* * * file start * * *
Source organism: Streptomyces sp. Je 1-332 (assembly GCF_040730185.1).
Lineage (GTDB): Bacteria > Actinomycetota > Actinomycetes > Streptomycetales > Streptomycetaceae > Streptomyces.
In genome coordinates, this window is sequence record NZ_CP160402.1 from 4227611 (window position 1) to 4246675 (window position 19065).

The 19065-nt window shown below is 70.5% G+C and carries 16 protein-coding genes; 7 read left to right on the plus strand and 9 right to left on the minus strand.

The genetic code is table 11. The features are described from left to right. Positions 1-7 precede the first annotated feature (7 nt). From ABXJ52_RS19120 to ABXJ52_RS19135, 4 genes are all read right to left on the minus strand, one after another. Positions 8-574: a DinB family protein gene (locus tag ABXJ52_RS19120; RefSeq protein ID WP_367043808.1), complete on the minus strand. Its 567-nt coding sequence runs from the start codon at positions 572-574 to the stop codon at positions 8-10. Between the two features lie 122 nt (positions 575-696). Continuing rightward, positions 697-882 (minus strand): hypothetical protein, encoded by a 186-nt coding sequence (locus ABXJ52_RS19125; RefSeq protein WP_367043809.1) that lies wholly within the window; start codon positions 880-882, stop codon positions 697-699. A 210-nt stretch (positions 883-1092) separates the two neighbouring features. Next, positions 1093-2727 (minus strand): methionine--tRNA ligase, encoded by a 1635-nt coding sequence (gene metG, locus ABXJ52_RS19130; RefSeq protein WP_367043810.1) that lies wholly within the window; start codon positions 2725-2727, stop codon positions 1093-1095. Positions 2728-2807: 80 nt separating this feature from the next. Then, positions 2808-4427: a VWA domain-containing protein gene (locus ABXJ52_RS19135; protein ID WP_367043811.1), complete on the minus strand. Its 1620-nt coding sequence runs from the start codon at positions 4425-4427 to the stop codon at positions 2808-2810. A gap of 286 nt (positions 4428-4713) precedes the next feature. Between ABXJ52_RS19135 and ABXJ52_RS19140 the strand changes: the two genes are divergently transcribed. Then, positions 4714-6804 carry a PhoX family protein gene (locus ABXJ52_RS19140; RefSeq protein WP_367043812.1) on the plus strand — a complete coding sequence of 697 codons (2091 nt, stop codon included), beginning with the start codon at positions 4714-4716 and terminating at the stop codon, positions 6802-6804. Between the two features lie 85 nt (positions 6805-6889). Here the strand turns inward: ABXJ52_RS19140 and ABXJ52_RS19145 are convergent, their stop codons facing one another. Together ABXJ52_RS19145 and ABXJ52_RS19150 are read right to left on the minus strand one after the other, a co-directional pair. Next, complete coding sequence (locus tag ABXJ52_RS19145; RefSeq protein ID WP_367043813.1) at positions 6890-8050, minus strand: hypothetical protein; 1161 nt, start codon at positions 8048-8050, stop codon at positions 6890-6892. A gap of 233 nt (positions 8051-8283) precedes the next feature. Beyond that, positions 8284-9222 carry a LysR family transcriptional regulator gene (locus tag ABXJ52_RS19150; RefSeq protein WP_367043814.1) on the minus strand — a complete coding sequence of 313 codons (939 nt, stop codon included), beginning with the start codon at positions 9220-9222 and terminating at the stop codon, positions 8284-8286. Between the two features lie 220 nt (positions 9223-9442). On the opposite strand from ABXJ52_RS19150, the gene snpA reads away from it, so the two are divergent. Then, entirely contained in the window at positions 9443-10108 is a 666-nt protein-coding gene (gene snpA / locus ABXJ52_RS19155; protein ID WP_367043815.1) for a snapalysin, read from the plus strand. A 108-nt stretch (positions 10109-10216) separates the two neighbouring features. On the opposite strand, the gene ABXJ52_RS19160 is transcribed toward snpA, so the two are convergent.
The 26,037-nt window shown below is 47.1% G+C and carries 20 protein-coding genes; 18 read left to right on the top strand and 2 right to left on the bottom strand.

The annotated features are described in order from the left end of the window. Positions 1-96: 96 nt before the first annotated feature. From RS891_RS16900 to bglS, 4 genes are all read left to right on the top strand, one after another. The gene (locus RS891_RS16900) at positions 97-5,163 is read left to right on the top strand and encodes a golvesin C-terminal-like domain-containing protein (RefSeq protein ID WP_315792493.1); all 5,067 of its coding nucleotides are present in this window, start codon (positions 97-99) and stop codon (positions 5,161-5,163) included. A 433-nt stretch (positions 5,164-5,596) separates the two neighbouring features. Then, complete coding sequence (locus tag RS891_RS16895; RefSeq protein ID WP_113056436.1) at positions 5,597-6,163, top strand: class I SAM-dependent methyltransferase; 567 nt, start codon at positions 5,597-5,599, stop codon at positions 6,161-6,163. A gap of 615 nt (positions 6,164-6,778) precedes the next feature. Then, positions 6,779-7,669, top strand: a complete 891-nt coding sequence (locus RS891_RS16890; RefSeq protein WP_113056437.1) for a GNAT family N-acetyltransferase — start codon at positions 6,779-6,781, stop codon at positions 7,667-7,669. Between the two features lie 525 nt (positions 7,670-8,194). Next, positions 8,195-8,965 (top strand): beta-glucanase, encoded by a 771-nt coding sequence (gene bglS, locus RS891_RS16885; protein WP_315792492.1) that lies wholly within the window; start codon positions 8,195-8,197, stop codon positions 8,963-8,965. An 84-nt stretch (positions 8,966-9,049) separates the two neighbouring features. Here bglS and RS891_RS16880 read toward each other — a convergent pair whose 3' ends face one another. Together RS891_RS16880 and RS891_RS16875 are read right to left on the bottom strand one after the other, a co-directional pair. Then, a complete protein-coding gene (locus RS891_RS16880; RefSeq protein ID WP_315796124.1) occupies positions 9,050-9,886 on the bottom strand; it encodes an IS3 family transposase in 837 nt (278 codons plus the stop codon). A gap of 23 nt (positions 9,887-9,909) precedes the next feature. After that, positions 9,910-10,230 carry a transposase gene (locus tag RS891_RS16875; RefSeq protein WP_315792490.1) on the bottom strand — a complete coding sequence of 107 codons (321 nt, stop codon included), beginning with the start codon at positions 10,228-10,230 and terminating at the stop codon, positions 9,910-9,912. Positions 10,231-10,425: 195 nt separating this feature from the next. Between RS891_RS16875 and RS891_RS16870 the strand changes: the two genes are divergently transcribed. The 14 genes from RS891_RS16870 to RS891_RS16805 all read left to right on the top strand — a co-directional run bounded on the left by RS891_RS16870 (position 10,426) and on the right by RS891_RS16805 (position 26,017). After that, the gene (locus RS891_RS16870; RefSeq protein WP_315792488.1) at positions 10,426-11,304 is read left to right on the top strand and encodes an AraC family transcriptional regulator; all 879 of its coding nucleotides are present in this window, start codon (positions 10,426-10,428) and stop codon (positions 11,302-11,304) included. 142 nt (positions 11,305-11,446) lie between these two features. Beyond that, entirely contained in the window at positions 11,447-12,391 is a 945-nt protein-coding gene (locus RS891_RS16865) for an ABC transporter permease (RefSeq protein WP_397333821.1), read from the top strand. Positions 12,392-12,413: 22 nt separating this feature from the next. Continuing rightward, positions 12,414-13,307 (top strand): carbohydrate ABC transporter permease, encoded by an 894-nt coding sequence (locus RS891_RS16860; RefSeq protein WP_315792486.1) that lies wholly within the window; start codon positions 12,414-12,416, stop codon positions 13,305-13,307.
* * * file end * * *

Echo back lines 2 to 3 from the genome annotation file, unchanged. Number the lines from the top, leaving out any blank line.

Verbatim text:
Lineage (GTDB): Bacteria > Actinomycetota > Actinomycetes > Streptomycetales > Streptomycetaceae > Streptomyces.
In genome coordinates, this window is sequence record NZ_CP160402.1 from 4227611 (window position 1) to 4246675 (window position 19065).